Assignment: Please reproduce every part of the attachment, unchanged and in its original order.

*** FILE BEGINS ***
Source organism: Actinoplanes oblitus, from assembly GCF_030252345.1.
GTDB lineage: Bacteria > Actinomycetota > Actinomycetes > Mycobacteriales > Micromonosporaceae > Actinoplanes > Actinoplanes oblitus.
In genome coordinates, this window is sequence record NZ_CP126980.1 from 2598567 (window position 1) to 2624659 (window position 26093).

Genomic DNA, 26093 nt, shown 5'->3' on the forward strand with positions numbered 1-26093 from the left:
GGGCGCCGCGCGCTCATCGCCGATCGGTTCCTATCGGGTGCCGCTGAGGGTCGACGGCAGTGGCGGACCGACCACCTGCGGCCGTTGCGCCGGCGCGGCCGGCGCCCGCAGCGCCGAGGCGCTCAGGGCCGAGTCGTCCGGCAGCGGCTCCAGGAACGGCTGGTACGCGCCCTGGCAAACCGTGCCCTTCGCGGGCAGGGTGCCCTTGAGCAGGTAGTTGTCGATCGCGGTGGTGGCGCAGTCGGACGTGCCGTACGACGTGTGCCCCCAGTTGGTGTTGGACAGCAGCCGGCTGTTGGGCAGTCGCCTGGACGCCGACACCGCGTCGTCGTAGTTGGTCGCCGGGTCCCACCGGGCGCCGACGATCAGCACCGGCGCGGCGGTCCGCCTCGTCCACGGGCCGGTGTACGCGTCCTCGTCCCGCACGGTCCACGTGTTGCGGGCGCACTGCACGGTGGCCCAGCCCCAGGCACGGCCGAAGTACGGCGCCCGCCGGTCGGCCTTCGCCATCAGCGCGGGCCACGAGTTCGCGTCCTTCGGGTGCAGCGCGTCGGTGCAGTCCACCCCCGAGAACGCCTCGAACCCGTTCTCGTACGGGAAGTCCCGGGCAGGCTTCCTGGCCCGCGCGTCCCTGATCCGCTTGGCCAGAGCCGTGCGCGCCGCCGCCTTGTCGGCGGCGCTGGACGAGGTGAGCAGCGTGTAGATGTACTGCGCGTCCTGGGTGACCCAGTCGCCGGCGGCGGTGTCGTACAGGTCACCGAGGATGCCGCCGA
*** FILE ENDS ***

Source organism: Actinoplanes oblitus, from assembly GCF_030252345.1.
GTDB lineage: Bacteria > Actinomycetota > Actinomycetes > Mycobacteriales > Micromonosporaceae > Actinoplanes > Actinoplanes oblitus.
In genome coordinates, this window is sequence record NZ_CP126980.1 from 2598567 (window position 1) to 2624659 (window position 26093).

Genomic DNA, 26093 nt, shown 5'->3' on the forward strand with positions numbered 1-26093 from the left:
GGGCGCCGCGCGCTCATCGCCGATCGGTTCCTATCGGGTGCCGCTGAGGGTCGACGGCAGTGGCGGACCGACCACCTGCGGCCGTTGCGCCGGCGCGGCCGGCGCCCGCAGCGCCGAGGCGCTCAGGGCCGAGTCGTCCGGCAGCGGCTCCAGGAACGGCTGGTACGCGCCCTGGCAAACCGTGCCCTTCGCGGGCAGGGTGCCCTTGAGCAGGTAGTTGTCGATCGCGGTGGTGGCGCAGTCGGACGTGCCGTACGACGTGTGCCCCCAGTTGGTGTTGGACAGCAGCCGGCTGTTGGGCAGTCGCCTGGACGCCGACACCGCGTCGTCGTAGTTGGTCGCCGGGTCCCACCGGGCGCCGACGATCAGCACCGGCGCGGCGGTCCGCCTCGTCCACGGGCCGGTGTACGCGTCCTCGTCCCGCACGGTCCACGTGTTGCGGGCGCACTGCACGGTGGCCCAGCCCCAGGCACGGCCGAAGTACGGCGCCCGCCGGTCGGCCTTCGCCATCAGCGCGGGCCACGAGTTCGCGTCCTTCGGGTGCAGCGCGTCGGTGCAGTCCACCCCCGAGAACGCCTCGAACCCGTTCTCGTACGGGAAGTCCCGGGCAGGCTTCCTGGCCCGCGCGTCCCTGATCCGCTTGGCCAGAGCCGTGCGCGCCGCCGCCTTGTCGGCGGCGCTGGACGAGGTGAGCAGCGTGTAGATGTACTGCGCGTCCTGGGTGACCCAGTCGCCGGCGGCGGTGTCGTACAGGTCACCGAGGATGCCGCCGA